|WILLIAM GARCIA, ROBERT
(D.C. No. 02-WY-2222-AJ)
William Garcia, Robert Martinez, and Walter Walker, state prisoners in the custody of the Colorado Department of Corrections ("DOC"), filed an amended pro se civil rights complaint requesting money damages and injunctive relief pursuant to 42 U.S.C. § 1983.(1) On appeal, Mr. Garcia and Mr. Martinez seek to proceed in forma pauperis ("IFP").
The plaintiffs allege a variety of complaints relating to their transfer to the Denver County Jail in April 2000. Specifically, Mr. Martinez alleged that Defendant Taylor threatened him and encouraged an unidentified nurse to give Mr. Martinez an overdose of medication. Mr. Garcia and Mr. Walker complained that the defendants placed them in holding cells that contained "vast amounts of human excrements, vomit, feces, urine, and other dangerous substances." Aples' Supl. App., doc. 2 ¶ 32k. Defendants moved them to, and forced them to sleep in, cells "which contained inadequate heating, ventilation, and were also strewn with human feces, vomit, urine, and other dangerous substances." Id. ¶¶ 32l, 50. During this time, Mr. Garcia and Mr. Walker allegedly had no access to personal hygiene items.
Mr. Garcia also contends that, in retaliation for his decision to proceed pro se in a criminal case, defendants denied him access to a court-appointed investigator. Finally, the plaintiffs contend that the defendants have permitted and ratified the above behavior and maintained no system to investigate such violations and abuse.
The magistrate judge recommended that the district court grant the defendants' motion to dismiss without prejudice because the plaintiffs failed to exhaust their administrative remedies in accordance with 42 U.S.C. § 1997e(a). The district court agreed and dismissed the case without prejudice. We affirm.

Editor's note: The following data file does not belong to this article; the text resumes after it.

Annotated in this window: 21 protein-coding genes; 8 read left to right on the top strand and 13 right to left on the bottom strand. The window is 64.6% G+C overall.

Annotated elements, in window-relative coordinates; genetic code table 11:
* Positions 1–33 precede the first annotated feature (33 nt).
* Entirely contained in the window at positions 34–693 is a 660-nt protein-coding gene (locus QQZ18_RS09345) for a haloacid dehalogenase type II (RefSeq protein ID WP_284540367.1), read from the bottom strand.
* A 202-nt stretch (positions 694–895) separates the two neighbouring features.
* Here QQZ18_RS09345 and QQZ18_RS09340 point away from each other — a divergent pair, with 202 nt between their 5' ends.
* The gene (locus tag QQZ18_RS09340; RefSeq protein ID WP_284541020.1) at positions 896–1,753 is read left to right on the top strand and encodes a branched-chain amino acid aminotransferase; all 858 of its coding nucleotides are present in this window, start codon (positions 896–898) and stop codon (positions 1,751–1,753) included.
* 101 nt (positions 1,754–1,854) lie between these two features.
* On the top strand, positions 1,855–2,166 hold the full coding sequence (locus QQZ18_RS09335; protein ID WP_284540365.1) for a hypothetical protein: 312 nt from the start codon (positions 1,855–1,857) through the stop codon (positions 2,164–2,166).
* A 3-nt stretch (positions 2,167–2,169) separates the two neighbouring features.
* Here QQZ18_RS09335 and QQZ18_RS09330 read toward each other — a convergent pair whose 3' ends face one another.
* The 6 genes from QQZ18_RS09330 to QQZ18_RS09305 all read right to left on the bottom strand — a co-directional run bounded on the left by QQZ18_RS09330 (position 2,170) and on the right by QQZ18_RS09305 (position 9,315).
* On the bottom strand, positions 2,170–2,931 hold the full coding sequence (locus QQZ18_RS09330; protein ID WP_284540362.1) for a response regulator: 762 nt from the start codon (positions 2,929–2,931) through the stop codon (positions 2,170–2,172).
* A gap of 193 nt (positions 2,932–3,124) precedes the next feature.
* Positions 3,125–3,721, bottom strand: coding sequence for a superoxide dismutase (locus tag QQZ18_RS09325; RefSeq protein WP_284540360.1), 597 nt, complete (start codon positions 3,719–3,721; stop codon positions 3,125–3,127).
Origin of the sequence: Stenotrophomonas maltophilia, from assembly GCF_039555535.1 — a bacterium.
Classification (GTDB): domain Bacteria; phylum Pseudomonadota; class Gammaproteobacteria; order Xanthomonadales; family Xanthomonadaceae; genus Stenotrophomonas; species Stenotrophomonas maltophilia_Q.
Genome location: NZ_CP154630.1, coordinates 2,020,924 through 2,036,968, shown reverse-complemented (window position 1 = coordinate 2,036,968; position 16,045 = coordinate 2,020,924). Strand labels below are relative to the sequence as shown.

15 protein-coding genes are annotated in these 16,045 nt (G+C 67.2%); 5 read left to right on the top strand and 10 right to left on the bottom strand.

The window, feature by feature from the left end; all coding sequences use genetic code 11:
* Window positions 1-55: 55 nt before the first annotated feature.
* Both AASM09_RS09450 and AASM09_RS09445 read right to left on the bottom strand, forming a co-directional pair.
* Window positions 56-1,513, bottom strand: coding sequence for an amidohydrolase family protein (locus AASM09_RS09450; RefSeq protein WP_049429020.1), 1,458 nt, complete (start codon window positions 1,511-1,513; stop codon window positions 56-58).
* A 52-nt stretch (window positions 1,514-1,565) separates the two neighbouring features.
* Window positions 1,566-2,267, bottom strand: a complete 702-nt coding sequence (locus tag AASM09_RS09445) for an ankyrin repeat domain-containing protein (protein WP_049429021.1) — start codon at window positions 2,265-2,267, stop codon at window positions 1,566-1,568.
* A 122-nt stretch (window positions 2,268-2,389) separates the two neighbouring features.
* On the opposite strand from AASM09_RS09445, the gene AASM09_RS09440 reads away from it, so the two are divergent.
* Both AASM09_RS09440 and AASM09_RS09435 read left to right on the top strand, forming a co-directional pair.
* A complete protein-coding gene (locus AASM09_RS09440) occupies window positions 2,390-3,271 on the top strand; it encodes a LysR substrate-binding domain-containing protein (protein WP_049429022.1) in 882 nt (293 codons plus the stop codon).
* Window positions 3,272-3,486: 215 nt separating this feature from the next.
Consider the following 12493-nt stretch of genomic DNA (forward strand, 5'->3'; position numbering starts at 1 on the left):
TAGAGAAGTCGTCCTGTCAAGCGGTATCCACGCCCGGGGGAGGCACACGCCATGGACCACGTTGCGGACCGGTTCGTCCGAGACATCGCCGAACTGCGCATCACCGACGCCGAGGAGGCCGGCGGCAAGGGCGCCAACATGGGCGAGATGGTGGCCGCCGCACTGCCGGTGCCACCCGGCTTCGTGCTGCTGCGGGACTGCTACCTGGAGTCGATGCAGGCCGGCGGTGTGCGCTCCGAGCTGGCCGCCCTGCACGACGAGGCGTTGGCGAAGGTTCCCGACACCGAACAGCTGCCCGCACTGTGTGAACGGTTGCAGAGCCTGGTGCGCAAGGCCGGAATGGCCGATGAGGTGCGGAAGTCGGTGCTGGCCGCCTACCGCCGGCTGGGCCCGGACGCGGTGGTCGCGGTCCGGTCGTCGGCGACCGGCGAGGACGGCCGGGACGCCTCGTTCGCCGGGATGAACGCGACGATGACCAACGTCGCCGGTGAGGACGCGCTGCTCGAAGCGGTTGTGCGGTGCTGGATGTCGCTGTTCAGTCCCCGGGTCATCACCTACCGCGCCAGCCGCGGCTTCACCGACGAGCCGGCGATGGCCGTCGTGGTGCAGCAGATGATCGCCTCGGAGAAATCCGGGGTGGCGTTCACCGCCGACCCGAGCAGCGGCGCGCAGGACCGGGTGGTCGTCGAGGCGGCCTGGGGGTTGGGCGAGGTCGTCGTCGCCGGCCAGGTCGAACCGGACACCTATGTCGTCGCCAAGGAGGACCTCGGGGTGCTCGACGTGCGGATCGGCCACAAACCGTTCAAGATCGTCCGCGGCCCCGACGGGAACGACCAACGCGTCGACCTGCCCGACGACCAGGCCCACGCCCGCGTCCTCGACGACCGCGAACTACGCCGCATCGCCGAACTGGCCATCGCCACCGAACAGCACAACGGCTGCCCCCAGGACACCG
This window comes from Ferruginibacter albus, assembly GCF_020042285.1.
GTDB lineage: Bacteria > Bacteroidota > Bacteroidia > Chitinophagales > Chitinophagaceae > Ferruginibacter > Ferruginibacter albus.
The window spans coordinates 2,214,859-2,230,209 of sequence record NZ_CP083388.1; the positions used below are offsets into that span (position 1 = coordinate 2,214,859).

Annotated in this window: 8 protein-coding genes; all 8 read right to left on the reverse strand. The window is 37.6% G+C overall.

We review de novo a district court's finding of failure to exhaust administrative remedies under 42 U.S.C. § 1997e(a). Jernigan v. Stuchell, 304 F.3d 1030, 1032 (10th Cir. 2002). The Prison Litigation Reform Act (PLRA), 42 U.S.C. § 1997e(a), requires inmates to exhaust available administrative remedies, and suits filed before the exhaustion requirement is met must be dismissed. Booth v. Churner, 532 U.S. 731, 740-41 (2001); Yousef v. Reno, 254 F.3d 1214, 1216 n. 1 (10th Cir. 2001). "[T]he substantive meaning of § 1997e(a) is clear: resort to a prison grievance process must precede resort to a court." Steele v. Fed. Bureau of Prisons, 355 F.3d 1204, 1207 (10th Cir. 2003) (internal quotation and citation omitted).
In a § 1983 action, the burden is on the prisoner to sufficiently plead exhaustion of administrative remedies under § 1997e(a), which includes supplying supporting information or documentation of the exhaustion of his prison grievance proceedings. Id. at 1209-10. "An inmate who begins the grievance process but does not complete it is barred from pursuing a § 1983 claim under [the] PLRA for failure to exhaust his administrative remedies." Jernigan, 304 F.3d at 1032. Similarly, an inmate who fails to meet the time limit for filing a grievance does not exhaust his administrative remedies. Id. at 1033.